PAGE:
40. Harrison Keller, Vice Provost of Higher Education Policy and Research, and Katie Brock, Associate Director of the Center for Teaching and Learning, University of Texas at Austin, during a conversation on March 31, 2015.
  41. In addition to the graduation model, UT Austin’s data team is in the process of developing a post-matriculation model that predicts the probability of four-year graduation based on their academic performance and extracurricular activities for students already enrolled in the university. This would provide staff and faculty with real-time data on whether a student is on track to graduate, which could then be used to generate alerts to advisors if students are found to be off-track.
  42. “UT System Regents Approve $13.1 Billion Operating Budget,” The University of Texas System, August 25, 2011, http://www.utsystem.edu/news/2011/08/25/ut-system-regents-approve-131-billion-operating-budget.
  43. “The University of Texas System: Operating Budget Summaries and Reserve Allocations for Library, Equipment, Repair and Rehabilitation and Faculty Stars: Fiscal Year 2015,” The University of Texas System (2014), http://www.utsystem.edu/cont/Reports_Publications/summaries/2015/FY15BudgetSummaries.pdf.
  44. See “Cooke Foundation Awards Vassar College Inaugural $1 Million Prize for Supporting High-Performing, Low-Income Students,” Jack Kent Cooke Foundation (April 7, 2015), http://www.jkcf.org/cooke-foundation-awards-vassar-college-inaugural-1-million-prize-for-supporting-high-performing-low-income-students/.
  45. In 2015, these two rates were once again fully equal for a second consecutive year: 90.3% and 90.4% respectively. Information provided by David Davis Van Atta at Vassar’s Office of Institutional Research.
  46. Information provided by David Davis Van Atta at Vassar’s Office of Institutional Research.
  47. Aid data from the Vassar College Factbook, 2015/16, http://institutionalresearch.vassar.edu/docs/VassarFactbook201516.pdf. Pell Grant data is from U.S. Department of Education, Institute of Education Sciences, National Center for Education Statistics Integrated Postsecondary Education Data System. Need-based aid data is from Vassar’s Common Data Sets for 2009-2010 and 2014-15, available at http://institutionalresearch.vassar.edu/data/2009-2010/h-financial-aid.html. For more on Vassar’s affordability, see “Vassar Tops New York Times Report on Enrollment of Lower Income Students at Leading Colleges,” Vassar Office of Communications (September 9, 2014), http://info.vassar.edu/news/announcements/2014-2015/140909-nytimes-report%20.html. Vassar has also increased racial diversity and the number of first generation students enrolled through these efforts. See Kerry Hannon, “At Vassar, a Focus on Diversity and Affordability in Higher Education,” New York Times (June 22, 2016), http://www.nytimes.com/2016/06/23/education/at-vassar-a-focus-on-diversity-and-affordability-in-higher-education.html.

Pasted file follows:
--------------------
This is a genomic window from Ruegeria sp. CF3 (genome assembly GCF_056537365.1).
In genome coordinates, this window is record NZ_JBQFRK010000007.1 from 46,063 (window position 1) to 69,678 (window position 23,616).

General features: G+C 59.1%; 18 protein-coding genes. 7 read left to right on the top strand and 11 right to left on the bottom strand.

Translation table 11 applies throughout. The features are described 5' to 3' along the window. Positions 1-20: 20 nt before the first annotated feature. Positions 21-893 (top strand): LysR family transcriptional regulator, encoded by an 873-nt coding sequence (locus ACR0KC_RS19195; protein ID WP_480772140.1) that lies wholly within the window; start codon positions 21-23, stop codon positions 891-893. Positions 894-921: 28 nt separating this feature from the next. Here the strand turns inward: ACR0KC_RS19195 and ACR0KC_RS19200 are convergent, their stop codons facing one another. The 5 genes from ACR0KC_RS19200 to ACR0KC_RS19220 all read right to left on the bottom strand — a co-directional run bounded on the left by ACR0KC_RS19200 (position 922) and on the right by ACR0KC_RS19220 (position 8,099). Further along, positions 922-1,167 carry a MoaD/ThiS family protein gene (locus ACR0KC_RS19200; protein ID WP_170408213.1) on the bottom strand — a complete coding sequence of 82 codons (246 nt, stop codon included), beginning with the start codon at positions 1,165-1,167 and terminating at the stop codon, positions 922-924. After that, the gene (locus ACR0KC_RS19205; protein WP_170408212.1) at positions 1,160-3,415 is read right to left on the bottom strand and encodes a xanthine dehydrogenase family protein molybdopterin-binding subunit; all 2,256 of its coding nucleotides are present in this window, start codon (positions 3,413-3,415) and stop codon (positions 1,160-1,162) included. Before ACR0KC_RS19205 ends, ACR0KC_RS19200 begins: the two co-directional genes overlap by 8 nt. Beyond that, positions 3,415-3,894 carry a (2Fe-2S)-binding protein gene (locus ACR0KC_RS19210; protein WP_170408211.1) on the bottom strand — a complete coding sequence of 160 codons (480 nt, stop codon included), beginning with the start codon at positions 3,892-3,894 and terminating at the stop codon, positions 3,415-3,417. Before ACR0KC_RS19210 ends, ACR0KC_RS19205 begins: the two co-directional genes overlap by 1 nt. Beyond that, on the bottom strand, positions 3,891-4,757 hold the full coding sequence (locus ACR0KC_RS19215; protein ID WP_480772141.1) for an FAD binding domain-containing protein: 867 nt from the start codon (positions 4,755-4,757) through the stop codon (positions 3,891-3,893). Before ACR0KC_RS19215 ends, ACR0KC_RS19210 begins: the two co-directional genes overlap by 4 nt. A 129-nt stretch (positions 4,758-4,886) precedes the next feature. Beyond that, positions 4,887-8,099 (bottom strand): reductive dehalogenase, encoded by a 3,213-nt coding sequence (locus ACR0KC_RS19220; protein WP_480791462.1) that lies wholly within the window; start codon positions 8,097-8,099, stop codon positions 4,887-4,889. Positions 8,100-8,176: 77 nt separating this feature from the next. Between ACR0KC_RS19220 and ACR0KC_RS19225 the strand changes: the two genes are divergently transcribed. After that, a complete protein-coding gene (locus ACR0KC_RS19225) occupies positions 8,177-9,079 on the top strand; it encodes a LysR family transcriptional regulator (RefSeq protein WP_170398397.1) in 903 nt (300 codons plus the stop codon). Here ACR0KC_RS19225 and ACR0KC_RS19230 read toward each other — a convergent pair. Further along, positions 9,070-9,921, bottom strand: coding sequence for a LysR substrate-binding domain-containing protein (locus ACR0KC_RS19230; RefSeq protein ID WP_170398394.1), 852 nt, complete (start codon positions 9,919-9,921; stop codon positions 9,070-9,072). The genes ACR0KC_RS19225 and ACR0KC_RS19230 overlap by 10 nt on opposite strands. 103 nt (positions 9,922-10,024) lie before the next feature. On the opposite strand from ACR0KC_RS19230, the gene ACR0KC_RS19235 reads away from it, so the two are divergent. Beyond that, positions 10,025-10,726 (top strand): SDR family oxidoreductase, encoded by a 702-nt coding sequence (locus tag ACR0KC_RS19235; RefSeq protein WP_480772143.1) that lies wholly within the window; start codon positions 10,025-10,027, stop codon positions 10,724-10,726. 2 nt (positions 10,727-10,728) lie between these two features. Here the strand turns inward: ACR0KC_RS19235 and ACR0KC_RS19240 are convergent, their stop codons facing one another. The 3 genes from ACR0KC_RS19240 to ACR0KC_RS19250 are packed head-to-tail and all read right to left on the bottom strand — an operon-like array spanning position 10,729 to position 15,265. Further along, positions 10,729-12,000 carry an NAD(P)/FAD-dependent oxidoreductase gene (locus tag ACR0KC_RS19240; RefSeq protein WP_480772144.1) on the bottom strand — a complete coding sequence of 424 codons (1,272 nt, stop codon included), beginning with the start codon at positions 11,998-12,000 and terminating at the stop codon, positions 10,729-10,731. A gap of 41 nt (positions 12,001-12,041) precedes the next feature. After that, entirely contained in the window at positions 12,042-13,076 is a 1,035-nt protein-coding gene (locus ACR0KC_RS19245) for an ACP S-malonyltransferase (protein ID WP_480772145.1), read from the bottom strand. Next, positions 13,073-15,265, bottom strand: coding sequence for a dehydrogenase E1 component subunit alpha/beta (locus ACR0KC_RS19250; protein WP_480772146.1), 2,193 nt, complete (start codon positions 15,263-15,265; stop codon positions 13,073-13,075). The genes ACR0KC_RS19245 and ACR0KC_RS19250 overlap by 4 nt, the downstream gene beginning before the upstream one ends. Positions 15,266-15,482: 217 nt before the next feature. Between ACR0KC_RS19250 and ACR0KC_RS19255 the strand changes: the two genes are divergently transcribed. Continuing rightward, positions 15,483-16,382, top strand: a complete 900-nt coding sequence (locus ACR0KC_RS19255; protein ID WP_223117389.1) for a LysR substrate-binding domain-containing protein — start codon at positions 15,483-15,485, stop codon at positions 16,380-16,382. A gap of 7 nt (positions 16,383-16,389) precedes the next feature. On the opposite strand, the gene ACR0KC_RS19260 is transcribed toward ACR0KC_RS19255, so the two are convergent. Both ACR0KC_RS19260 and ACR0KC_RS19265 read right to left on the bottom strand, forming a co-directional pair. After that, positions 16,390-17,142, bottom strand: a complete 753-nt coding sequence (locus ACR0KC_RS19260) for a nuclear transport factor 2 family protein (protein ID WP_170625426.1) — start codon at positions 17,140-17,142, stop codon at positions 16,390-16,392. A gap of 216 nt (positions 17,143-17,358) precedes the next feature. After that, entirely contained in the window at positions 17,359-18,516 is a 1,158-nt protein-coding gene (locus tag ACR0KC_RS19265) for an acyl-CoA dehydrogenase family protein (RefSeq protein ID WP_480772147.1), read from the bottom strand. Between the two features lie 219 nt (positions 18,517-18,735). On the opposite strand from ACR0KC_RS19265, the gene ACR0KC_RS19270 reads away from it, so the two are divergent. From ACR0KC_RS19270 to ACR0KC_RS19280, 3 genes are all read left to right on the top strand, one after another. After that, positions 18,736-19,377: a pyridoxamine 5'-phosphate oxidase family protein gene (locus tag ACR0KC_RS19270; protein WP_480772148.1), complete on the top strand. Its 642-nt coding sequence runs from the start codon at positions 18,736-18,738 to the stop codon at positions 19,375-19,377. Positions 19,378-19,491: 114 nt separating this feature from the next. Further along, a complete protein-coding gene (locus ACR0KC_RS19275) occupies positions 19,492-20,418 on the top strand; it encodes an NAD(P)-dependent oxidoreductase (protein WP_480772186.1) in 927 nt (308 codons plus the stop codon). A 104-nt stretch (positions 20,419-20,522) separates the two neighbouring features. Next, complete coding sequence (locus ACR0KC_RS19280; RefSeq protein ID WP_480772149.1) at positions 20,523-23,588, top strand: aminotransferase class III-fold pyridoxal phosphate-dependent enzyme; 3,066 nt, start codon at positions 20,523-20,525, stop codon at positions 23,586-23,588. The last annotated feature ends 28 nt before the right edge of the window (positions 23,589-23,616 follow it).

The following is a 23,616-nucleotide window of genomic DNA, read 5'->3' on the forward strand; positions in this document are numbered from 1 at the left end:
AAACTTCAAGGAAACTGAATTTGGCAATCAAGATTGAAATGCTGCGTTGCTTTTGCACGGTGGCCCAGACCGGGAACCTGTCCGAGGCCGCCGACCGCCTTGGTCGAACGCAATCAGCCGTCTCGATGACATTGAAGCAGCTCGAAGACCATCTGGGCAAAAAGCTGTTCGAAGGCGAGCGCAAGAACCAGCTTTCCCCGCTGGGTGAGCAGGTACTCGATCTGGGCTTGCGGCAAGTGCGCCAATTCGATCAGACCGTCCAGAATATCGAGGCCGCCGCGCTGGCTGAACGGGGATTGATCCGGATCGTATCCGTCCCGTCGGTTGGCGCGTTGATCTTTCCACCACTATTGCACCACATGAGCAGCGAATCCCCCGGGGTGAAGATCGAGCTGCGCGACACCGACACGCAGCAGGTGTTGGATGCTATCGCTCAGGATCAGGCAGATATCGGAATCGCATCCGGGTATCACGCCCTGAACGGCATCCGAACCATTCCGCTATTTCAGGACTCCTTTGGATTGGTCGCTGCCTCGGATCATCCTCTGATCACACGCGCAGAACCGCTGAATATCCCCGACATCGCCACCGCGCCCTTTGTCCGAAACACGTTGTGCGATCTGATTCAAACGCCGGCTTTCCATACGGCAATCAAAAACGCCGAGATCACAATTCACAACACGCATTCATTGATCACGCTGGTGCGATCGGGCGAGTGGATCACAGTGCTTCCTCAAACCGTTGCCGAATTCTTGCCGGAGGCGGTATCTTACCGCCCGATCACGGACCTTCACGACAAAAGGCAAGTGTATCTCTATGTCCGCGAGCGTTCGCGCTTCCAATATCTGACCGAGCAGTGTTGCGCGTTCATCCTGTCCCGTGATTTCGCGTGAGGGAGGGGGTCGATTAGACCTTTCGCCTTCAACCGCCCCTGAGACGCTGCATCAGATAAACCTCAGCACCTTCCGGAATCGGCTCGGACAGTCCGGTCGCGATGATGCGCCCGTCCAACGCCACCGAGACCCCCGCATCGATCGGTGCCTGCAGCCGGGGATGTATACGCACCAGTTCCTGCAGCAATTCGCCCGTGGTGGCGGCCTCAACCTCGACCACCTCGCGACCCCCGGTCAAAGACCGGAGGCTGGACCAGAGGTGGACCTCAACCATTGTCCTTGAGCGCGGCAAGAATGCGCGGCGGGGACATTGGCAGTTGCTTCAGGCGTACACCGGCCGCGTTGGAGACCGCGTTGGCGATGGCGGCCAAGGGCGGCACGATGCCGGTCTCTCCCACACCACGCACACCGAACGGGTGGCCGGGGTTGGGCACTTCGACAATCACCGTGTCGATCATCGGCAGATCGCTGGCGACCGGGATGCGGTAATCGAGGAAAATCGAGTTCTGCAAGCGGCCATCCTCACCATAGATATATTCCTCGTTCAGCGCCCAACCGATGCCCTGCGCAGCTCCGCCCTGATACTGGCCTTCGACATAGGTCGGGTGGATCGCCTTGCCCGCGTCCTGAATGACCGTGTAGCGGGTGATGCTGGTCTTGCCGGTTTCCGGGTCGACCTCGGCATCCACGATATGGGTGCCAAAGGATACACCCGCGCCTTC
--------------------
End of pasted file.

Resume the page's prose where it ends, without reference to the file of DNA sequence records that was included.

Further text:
48. In academic year 2007-2008, endowment funds ($9.4 million) comprised 30% of all aid provided by institutional resources given to Vassar undergraduates ($30.7 million), while general funds made up 68% ($21 million). By contrast, for academic year 2015-2016, endowment funds made up 22% (13.8 million) of all aid from Vassar sources (61.7 million), while general funds made up 77% ($47.4 million). See Vassar College Factbook 2015/2016, http://institutionalresearch.vassar.edu/docs/VassarFactbook201516.pdf.
  49. For example, in 2008, Vassar’s student to clerical staff ratio was only 10.4:1 and service and maintenance staff to student ratio was 8.3:1. By comparison, the average student to clerical staff ratio at Vassar’s 21 primary reference institutions was just under 14:1, and the average student to service staff ratio was just above 10:1. See Vassar College Factbook 2015/2016, http://institutionalresearch.vassar.edu/docs/VassarFactbook201516.pdf.
  50. Vassar has cut clerical staffing by 14.3% and service and maintenance staffing by 7.3% since 2008. In fall 2013, the student to clerical staff ratio was 13.8:1 and the student to maintenance staff ratio was 9.8:1. In 2014, Vassar achieved a permanent net reduction of 30 full-time employees through buy-out retirement incentives. See Vassar College Factbook 2015/2016, http://institutionalresearch.vassar.edu/docs/VassarFactbook201516.pdf.
  51. See President Catharine Hill’s letters on Vassar and the Economy, http://economy.vassar.edu/letters/.
  52. Email from President Catharine Hill, March 20, 2015.
  53. See, for example “Cooke Foundation Awards Vassar College Inaugural $1 Million Prize for Supporting High-Performing, Low-Income Students,” Jack Kent Cooke Foundation (April 7, 2015), http://www.jkcf.org/cooke-foundation-awards-vassar-college-inaugural-1-million-prize-for-supporting-high-performing-low-income-students/. Vassar was recognized as #1 on the New York Times’ 2014 index of most socioeconomically diverse top colleges. In 2015, it was ranked number eight (changes due mostly to alterations in the selection and ranking criteria), and was the top private school on the list.
  54. The number of freshman applicants at Vassar grew from 6,075 for the class of 2010 to 7,567 for the class of 2019. Since the implementation of the 2400 point SAT with the class of 2012, average SAT scores among Vassar freshman have increased slightly from 2086 to 2101. See the Vassar College Factbook 2015-2016, Vassar College, http://institutionalresearch.vassar.edu/factbook/.board